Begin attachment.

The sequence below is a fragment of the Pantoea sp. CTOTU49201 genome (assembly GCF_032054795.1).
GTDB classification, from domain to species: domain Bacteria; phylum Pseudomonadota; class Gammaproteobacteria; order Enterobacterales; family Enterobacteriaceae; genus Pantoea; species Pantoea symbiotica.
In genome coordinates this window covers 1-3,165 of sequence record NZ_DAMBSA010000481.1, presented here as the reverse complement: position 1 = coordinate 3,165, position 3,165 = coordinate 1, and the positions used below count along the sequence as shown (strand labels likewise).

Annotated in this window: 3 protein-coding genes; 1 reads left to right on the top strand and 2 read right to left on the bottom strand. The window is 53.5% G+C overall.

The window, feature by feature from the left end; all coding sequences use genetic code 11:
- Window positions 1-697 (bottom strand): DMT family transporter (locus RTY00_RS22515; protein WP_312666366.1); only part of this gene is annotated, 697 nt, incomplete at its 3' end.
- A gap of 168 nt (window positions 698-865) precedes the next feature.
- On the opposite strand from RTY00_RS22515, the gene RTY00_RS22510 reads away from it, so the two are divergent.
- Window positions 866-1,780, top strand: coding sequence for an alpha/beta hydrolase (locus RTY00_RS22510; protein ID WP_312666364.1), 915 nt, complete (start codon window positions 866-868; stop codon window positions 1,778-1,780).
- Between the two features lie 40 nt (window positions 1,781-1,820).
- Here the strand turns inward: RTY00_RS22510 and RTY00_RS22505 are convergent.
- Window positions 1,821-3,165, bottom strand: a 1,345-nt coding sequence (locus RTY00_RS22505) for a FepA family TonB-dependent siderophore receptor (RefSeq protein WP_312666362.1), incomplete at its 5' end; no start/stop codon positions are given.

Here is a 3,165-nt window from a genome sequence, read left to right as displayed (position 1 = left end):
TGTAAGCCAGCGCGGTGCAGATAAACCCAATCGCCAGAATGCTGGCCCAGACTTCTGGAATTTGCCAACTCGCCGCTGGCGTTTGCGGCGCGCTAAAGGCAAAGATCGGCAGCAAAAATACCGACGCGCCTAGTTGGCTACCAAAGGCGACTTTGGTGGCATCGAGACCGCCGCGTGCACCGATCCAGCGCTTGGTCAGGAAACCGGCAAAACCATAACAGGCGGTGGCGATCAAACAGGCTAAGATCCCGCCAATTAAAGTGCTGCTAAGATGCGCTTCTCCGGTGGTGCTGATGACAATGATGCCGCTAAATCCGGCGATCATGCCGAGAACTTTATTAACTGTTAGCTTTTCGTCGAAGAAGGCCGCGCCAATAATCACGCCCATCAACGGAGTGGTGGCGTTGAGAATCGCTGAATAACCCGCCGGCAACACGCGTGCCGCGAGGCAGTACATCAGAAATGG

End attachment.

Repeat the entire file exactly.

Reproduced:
The sequence below is a fragment of the Pantoea sp. CTOTU49201 genome (assembly GCF_032054795.1).
GTDB classification, from domain to species: domain Bacteria; phylum Pseudomonadota; class Gammaproteobacteria; order Enterobacterales; family Enterobacteriaceae; genus Pantoea; species Pantoea symbiotica.
In genome coordinates this window covers 1-3,165 of sequence record NZ_DAMBSA010000481.1, presented here as the reverse complement: position 1 = coordinate 3,165, position 3,165 = coordinate 1, and the positions used below count along the sequence as shown (strand labels likewise).

Annotated in this window: 3 protein-coding genes; 1 reads left to right on the top strand and 2 read right to left on the bottom strand. The window is 53.5% G+C overall.

The window, feature by feature from the left end; all coding sequences use genetic code 11:
- Window positions 1-697 (bottom strand): DMT family transporter (locus RTY00_RS22515; protein WP_312666366.1); only part of this gene is annotated, 697 nt, incomplete at its 3' end.
- A gap of 168 nt (window positions 698-865) precedes the next feature.
- On the opposite strand from RTY00_RS22515, the gene RTY00_RS22510 reads away from it, so the two are divergent.
- Window positions 866-1,780, top strand: coding sequence for an alpha/beta hydrolase (locus RTY00_RS22510; protein ID WP_312666364.1), 915 nt, complete (start codon window positions 866-868; stop codon window positions 1,778-1,780).
- Between the two features lie 40 nt (window positions 1,781-1,820).
- Here the strand turns inward: RTY00_RS22510 and RTY00_RS22505 are convergent.
- Window positions 1,821-3,165, bottom strand: a 1,345-nt coding sequence (locus RTY00_RS22505) for a FepA family TonB-dependent siderophore receptor (RefSeq protein WP_312666362.1), incomplete at its 5' end; no start/stop codon positions are given.

Here is a 3,165-nt window from a genome sequence, read left to right as displayed (position 1 = left end):
TGTAAGCCAGCGCGGTGCAGATAAACCCAATCGCCAGAATGCTGGCCCAGACTTCTGGAATTTGCCAACTCGCCGCTGGCGTTTGCGGCGCGCTAAAGGCAAAGATCGGCAGCAAAAATACCGACGCGCCTAGTTGGCTACCAAAGGCGACTTTGGTGGCATCGAGACCGCCGCGTGCACCGATCCAGCGCTTGGTCAGGAAACCGGCAAAACCATAACAGGCGGTGGCGATCAAACAGGCTAAGATCCCGCCAATTAAAGTGCTGCTAAGATGCGCTTCTCCGGTGGTGCTGATGACAATGATGCCGCTAAATCCGGCGATCATGCCGAGAACTTTATTAACTGTTAGCTTTTCGTCGAAGAAGGCCGCGCCAATAATCACGCCCATCAACGGAGTGGTGGCGTTGAGAATCGCTGAATAACCCGCCGGCAACACGCGTGCCGCGAGGCAGTACATCAGAAATGG